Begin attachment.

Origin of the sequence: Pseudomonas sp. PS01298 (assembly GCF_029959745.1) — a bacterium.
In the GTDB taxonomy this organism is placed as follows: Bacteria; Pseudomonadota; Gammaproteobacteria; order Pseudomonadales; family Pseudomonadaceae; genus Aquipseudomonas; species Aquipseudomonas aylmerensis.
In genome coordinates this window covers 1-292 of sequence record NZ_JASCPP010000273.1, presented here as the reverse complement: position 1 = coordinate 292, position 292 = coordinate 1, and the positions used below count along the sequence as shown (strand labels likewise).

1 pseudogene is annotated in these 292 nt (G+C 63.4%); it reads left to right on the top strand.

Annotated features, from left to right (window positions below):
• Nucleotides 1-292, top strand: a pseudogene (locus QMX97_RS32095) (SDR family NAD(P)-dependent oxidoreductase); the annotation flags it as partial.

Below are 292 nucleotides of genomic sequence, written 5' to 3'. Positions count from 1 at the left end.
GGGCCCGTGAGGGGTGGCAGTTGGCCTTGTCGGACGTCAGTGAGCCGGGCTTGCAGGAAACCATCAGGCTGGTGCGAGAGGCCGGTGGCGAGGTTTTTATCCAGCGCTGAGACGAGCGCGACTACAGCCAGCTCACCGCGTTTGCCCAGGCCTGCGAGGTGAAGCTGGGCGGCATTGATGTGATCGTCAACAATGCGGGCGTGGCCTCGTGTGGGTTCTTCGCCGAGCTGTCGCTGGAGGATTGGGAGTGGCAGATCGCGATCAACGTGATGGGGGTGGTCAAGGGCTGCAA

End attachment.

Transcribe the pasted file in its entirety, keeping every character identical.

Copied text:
Origin of the sequence: Pseudomonas sp. PS01298 (assembly GCF_029959745.1) — a bacterium.
In the GTDB taxonomy this organism is placed as follows: Bacteria; Pseudomonadota; Gammaproteobacteria; order Pseudomonadales; family Pseudomonadaceae; genus Aquipseudomonas; species Aquipseudomonas aylmerensis.
In genome coordinates this window covers 1-292 of sequence record NZ_JASCPP010000273.1, presented here as the reverse complement: position 1 = coordinate 292, position 292 = coordinate 1, and the positions used below count along the sequence as shown (strand labels likewise).

1 pseudogene is annotated in these 292 nt (G+C 63.4%); it reads left to right on the top strand.

Annotated features, from left to right (window positions below):
• Nucleotides 1-292, top strand: a pseudogene (locus QMX97_RS32095) (SDR family NAD(P)-dependent oxidoreductase); the annotation flags it as partial.

Below are 292 nucleotides of genomic sequence, written 5' to 3'. Positions count from 1 at the left end.
GGGCCCGTGAGGGGTGGCAGTTGGCCTTGTCGGACGTCAGTGAGCCGGGCTTGCAGGAAACCATCAGGCTGGTGCGAGAGGCCGGTGGCGAGGTTTTTATCCAGCGCTGAGACGAGCGCGACTACAGCCAGCTCACCGCGTTTGCCCAGGCCTGCGAGGTGAAGCTGGGCGGCATTGATGTGATCGTCAACAATGCGGGCGTGGCCTCGTGTGGGTTCTTCGCCGAGCTGTCGCTGGAGGATTGGGAGTGGCAGATCGCGATCAACGTGATGGGGGTGGTCAAGGGCTGCAA